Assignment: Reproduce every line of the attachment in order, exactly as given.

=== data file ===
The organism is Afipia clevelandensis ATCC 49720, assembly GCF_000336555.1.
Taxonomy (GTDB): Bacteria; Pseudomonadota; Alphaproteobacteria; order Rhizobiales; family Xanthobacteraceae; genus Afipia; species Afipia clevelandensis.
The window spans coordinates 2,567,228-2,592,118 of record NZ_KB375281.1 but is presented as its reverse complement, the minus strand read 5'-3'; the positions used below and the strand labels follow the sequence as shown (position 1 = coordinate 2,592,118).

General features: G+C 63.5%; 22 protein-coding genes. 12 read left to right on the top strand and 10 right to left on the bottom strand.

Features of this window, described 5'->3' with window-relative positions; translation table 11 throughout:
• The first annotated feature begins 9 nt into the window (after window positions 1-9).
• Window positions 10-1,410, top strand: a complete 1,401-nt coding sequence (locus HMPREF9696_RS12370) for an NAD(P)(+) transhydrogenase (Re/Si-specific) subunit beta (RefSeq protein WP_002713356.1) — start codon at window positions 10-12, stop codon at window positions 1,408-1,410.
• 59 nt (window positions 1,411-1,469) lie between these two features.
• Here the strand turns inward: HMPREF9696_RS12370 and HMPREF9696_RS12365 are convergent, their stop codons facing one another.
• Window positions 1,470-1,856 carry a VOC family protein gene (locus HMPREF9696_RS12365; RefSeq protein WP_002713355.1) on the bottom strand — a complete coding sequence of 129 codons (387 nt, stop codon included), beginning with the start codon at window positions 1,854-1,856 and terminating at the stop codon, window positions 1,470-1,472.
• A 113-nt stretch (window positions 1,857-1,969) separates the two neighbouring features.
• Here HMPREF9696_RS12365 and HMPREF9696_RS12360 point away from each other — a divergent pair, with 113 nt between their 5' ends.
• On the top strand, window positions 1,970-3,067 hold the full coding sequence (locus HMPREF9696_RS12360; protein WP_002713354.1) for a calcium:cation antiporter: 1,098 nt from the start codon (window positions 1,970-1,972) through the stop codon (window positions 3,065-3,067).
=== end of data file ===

The organism is Afipia clevelandensis ATCC 49720, assembly GCF_000336555.1.
Taxonomy (GTDB): Bacteria; Pseudomonadota; Alphaproteobacteria; order Rhizobiales; family Xanthobacteraceae; genus Afipia; species Afipia clevelandensis.
The window spans coordinates 2,567,228-2,592,118 of record NZ_KB375281.1 but is presented as its reverse complement, the minus strand read 5'-3'; the positions used below and the strand labels follow the sequence as shown (position 1 = coordinate 2,592,118).

General features: G+C 63.5%; 22 protein-coding genes. 12 read left to right on the top strand and 10 right to left on the bottom strand.

Features of this window, described 5'->3' with window-relative positions; translation table 11 throughout:
• The first annotated feature begins 9 nt into the window (after window positions 1-9).
• Window positions 10-1,410, top strand: a complete 1,401-nt coding sequence (locus HMPREF9696_RS12370) for an NAD(P)(+) transhydrogenase (Re/Si-specific) subunit beta (RefSeq protein WP_002713356.1) — start codon at window positions 10-12, stop codon at window positions 1,408-1,410.
• 59 nt (window positions 1,411-1,469) lie between these two features.
• Here the strand turns inward: HMPREF9696_RS12370 and HMPREF9696_RS12365 are convergent, their stop codons facing one another.
• Window positions 1,470-1,856 carry a VOC family protein gene (locus HMPREF9696_RS12365; RefSeq protein WP_002713355.1) on the bottom strand — a complete coding sequence of 129 codons (387 nt, stop codon included), beginning with the start codon at window positions 1,854-1,856 and terminating at the stop codon, window positions 1,470-1,472.
• A 113-nt stretch (window positions 1,857-1,969) separates the two neighbouring features.
• Here HMPREF9696_RS12365 and HMPREF9696_RS12360 point away from each other — a divergent pair, with 113 nt between their 5' ends.
• On the top strand, window positions 1,970-3,067 hold the full coding sequence (locus HMPREF9696_RS12360; protein WP_002713354.1) for a calcium:cation antiporter: 1,098 nt from the start codon (window positions 1,970-1,972) through the stop codon (window positions 3,065-3,067).